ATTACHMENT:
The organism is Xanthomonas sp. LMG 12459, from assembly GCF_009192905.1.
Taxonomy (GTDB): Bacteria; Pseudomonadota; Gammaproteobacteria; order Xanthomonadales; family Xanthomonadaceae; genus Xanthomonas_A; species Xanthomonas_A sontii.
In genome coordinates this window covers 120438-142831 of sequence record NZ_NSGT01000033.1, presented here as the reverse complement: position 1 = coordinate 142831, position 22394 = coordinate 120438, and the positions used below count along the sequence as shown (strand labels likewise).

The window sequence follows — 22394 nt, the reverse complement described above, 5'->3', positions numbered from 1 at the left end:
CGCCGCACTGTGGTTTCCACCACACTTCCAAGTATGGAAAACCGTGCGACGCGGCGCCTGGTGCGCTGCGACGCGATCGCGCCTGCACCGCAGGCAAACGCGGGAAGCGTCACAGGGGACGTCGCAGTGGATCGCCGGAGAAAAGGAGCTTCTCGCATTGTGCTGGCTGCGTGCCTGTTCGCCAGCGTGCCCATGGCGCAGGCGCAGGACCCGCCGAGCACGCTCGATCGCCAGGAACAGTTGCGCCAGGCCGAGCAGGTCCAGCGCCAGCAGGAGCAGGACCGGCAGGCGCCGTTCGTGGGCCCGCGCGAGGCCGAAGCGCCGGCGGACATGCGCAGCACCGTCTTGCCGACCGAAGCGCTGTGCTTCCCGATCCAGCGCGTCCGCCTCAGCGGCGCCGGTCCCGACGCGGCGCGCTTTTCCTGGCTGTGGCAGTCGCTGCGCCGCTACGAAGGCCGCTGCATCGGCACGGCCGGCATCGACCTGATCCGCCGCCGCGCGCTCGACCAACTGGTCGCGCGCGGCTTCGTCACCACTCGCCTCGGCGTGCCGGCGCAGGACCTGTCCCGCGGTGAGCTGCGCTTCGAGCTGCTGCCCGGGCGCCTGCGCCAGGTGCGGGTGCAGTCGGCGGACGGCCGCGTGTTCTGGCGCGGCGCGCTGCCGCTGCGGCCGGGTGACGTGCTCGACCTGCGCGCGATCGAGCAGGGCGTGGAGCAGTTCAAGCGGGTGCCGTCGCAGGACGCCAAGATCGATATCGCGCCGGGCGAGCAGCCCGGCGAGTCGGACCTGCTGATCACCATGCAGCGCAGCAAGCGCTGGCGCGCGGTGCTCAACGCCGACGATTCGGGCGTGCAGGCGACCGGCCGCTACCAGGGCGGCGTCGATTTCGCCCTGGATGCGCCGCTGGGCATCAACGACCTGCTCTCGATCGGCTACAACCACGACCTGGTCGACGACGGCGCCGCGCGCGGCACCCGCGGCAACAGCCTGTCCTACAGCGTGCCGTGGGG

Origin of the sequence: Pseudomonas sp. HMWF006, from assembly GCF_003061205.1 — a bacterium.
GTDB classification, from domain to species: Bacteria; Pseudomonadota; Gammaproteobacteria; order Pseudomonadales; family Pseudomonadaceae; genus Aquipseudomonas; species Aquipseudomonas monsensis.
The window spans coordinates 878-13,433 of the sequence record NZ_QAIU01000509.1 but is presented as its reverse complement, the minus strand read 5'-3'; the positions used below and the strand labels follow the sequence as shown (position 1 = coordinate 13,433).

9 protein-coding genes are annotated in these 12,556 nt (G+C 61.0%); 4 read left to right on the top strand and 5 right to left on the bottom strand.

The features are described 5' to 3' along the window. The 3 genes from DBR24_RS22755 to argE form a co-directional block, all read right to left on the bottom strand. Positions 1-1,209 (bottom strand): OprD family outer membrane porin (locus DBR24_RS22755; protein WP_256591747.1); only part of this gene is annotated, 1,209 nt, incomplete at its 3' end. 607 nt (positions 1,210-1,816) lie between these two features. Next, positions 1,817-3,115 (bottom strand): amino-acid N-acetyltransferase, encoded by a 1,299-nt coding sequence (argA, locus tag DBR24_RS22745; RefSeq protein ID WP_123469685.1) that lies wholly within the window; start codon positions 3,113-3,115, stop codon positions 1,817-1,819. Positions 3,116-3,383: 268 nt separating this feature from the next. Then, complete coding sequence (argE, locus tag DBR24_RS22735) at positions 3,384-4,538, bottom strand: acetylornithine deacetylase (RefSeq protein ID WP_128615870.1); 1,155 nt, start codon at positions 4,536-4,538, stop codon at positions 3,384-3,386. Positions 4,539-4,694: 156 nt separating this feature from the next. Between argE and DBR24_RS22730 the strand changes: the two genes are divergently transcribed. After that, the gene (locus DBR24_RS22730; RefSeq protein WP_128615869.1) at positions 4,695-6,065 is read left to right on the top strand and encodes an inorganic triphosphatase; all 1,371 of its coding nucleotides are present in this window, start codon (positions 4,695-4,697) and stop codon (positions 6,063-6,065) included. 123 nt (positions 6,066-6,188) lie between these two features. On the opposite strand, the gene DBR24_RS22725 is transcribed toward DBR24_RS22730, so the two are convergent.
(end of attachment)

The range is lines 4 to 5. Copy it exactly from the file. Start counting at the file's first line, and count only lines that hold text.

The window sequence follows — 22394 nt, the reverse complement described above, 5'->3', positions numbered from 1 at the left end:
CGCCGCACTGTGGTTTCCACCACACTTCCAAGTATGGAAAACCGTGCGACGCGGCGCCTGGTGCGCTGCGACGCGATCGCGCCTGCACCGCAGGCAAACGCGGGAAGCGTCACAGGGGACGTCGCAGTGGATCGCCGGAGAAAAGGAGCTTCTCGCATTGTGCTGGCTGCGTGCCTGTTCGCCAGCGTGCCCATGGCGCAGGCGCAGGACCCGCCGAGCACGCTCGATCGCCAGGAACAGTTGCGCCAGGCCGAGCAGGTCCAGCGCCAGCAGGAGCAGGACCGGCAGGCGCCGTTCGTGGGCCCGCGCGAGGCCGAAGCGCCGGCGGACATGCGCAGCACCGTCTTGCCGACCGAAGCGCTGTGCTTCCCGATCCAGCGCGTCCGCCTCAGCGGCGCCGGTCCCGACGCGGCGCGCTTTTCCTGGCTGTGGCAGTCGCTGCGCCGCTACGAAGGCCGCTGCATCGGCACGGCCGGCATCGACCTGATCCGCCGCCGCGCGCTCGACCAACTGGTCGCGCGCGGCTTCGTCACCACTCGCCTCGGCGTGCCGGCGCAGGACCTGTCCCGCGGTGAGCTGCGCTTCGAGCTGCTGCCCGGGCGCCTGCGCCAGGTGCGGGTGCAGTCGGCGGACGGCCGCGTGTTCTGGCGCGGCGCGCTGCCGCTGCGGCCGGGTGACGTGCTCGACCTGCGCGCGATCGAGCAGGGCGTGGAGCAGTTCAAGCGGGTGCCGTCGCAGGACGCCAAGATCGATATCGCGCCGGGCGAGCAGCCCGGCGAGTCGGACCTGCTGATCACCATGCAGCGCAGCAAGCGCTGGCGCGCGGTGCTCAACGCCGACGATTCGGGCGTGCAGGCGACCGGCCGCTACCAGGGCGGCGTCGATTTCGCCCTGGATGCGCCGCTGGGCATCAACGACCTGCTCTCGATCGGCTACAACCACGACCTGGTCGACGACGGCGCCGCGCGCGGCACCCGCGGCAACAGCCTGTCCTACAGCGTGCCGTGGGG